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The Journal Gazette

Monday, June 19, 2017 1:00 am

Building momentum: Habitat making difference around community

To participate

 Groundbreaking for Habitat for Humanity's new ReStore at 4747 Lima Road will be at 11 a.m. Tuesday. For information about the project or to donate, go to habitatgfw.com/capital-campaign.

 

 The framing of Habitat's 200th home will be from 8 a.m. to 3 p.m. June 29 on the I&M Plaza, 100 E. Wayne St. To participate in a half-hour shift, contact Jamee Lock at jlock@habitatfw.com before June 28.

The local Habitat for Humanity has a lot to celebrate as it turns 30 this year.

Habitat is a nonprofit, ecumenical Christian group that builds affordable housing throughout the country. The local chapter, which changed its name to Habitat for Humanity of Greater Fort Wayne after it merged with a smaller affiliate in Huntington last month, will soon begin construction on its 200th home.

Though Habitat homes have been constructed in several locations over the years, the group's efforts for the last four years have focused on a site called Fuller's Landing on West Cook Road in northwest Fort Wayne.

“Four years ago, we went from being a home builder to being a community builder,” CEO Justin Berger said during a recent visit with our editorial board.

At Fuller's Landing, Berger said, “We're putting like people together with like goals, and they're all lifting each other up.” The group has begun to vary the styles of the homes it creates, and is adding small but significant amenities such as two-car garages, concrete driveways and front porches. “We wanted to create a ripple effect and say, this is what affordable housing should look like,” Berger said.

Twenty-eight families now have homes in the subdivision, and four homes are under construction. The organization also would like to explore other sites for future homes.

“We have 27 families waiting for a home,” Berger said, “and we are turning away about 40 a month.”

Two events Habitat plans for this month may help the organization raise the money it needs to better keep pace with that demand.

Habitat derives revenue from contributions, the mortgage payments it receives on its houses, and ReStore, a home-improvement resale operation on Wells Street.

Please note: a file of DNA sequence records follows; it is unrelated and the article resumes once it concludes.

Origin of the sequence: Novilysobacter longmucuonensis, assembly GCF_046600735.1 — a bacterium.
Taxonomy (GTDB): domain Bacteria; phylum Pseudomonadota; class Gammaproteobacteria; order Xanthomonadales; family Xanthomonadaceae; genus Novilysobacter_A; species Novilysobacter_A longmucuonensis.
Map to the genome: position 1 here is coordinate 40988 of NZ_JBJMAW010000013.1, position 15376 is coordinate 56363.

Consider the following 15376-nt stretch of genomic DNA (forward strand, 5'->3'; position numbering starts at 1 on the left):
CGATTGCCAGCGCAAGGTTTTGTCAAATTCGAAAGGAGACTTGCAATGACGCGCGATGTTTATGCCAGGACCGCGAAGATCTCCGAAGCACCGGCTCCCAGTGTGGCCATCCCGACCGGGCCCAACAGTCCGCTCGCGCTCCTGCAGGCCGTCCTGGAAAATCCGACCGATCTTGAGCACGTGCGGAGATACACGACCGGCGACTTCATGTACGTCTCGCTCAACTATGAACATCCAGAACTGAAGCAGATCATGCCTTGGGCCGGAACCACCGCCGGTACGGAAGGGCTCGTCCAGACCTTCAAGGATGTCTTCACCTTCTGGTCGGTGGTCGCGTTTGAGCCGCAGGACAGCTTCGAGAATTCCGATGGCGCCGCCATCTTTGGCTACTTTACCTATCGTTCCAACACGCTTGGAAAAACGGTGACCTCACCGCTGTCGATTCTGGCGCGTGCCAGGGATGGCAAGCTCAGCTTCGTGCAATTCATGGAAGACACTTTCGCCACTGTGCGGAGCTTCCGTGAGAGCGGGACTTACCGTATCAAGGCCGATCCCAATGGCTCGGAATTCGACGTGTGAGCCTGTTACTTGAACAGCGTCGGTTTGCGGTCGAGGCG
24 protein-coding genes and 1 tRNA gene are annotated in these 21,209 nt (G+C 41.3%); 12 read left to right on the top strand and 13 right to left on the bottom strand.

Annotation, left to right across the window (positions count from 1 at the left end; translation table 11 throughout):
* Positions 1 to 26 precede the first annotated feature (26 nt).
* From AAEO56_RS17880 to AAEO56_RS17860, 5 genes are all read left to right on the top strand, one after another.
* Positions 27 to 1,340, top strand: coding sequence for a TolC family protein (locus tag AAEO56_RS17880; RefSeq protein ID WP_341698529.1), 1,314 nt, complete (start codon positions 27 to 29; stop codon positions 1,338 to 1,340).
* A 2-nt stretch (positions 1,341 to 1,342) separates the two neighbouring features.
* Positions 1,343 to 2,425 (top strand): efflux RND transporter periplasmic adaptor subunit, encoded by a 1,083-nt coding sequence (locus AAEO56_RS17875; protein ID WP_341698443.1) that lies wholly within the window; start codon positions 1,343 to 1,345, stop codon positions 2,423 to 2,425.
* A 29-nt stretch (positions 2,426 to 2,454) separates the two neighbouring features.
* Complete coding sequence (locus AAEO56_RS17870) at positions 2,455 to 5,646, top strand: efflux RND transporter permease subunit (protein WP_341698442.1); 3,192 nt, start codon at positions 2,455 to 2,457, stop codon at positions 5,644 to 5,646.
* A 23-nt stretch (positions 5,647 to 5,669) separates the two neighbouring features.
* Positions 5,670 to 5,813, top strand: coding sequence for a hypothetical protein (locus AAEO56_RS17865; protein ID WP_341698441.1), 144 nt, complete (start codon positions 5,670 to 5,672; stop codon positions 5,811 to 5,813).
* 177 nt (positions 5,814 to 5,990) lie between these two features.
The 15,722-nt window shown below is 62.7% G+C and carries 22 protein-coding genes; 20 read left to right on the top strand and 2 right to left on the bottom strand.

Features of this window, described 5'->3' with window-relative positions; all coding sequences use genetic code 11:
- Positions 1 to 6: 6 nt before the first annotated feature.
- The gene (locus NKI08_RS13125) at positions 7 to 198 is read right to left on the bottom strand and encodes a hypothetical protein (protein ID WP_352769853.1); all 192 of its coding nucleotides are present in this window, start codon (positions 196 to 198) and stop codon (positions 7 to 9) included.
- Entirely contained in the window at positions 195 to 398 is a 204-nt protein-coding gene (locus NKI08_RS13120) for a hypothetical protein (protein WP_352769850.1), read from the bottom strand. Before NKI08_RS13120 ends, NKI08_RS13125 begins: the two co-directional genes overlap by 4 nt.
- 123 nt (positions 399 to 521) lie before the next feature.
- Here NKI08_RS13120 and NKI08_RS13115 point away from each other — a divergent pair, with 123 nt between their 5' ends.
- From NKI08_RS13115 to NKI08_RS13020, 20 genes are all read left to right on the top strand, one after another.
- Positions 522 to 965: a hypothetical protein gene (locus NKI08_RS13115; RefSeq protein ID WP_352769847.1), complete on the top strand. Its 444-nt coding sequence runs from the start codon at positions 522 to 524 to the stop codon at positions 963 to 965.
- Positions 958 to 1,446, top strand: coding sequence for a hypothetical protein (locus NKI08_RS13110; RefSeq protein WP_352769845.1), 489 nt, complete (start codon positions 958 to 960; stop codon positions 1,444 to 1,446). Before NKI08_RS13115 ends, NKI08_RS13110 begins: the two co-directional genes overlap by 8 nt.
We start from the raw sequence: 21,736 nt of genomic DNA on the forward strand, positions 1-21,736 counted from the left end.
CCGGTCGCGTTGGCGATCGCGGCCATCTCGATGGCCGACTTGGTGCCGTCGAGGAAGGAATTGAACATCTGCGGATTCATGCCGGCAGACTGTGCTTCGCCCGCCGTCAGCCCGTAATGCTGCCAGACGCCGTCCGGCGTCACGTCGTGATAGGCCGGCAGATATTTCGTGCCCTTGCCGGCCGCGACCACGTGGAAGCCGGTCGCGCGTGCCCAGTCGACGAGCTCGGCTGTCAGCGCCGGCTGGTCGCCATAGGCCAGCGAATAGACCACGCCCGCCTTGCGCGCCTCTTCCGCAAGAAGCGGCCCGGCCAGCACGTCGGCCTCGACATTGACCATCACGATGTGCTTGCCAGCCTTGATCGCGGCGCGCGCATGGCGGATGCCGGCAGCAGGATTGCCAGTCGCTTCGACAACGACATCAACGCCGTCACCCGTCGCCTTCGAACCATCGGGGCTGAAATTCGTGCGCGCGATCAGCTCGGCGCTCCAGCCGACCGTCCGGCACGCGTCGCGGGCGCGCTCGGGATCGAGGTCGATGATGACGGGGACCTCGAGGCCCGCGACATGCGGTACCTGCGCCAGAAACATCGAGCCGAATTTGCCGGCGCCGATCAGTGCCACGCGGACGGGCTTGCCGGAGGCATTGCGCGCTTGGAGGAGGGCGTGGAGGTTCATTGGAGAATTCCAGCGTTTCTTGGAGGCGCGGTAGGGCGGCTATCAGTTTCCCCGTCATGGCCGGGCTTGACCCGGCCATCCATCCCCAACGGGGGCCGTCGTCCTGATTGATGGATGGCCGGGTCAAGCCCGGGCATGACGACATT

Megan Hubartt, Habitat's director of communications, said the store has been very successful, offering many donated items along with some commercially purchased goods. “Some of our biggest sellers are things like appliances and furniture, and a lot of building materials” as well as flooring, Hubartt said.

But the Wells site is not a high-visibility location, and “our sales floor is not as big as we would like it to be,” Hubartt said. “We can't display all of our donations, because we just don't have the room.”

A study predicted ReStore could double its revenue in about two years with a better location.

Tuesday morning, officials will break ground on a new ReStore facility on Lima Road (see artist's rendering above). The site just south of Production Road offers accessibility, more parking and increased visibility. The new store will be roughly twice as big as the current one. Fundraising will soon move into high gear – Habitat has raised $1.8 million in a $4.5 million capital campaign for the project.

On June 27, Habitat will celebrate its 30th anniversary and seek donations for home building with a construction event on I&M Plaza. The organization is seeking volunteers to take half-hour shifts constructing the frame of its 200th home, which will then be transported to Fuller's Landing.

Making affordable housing available not only strengthens families but strengthens the community. Come to one or both of these events and help support an organization that is making a difference.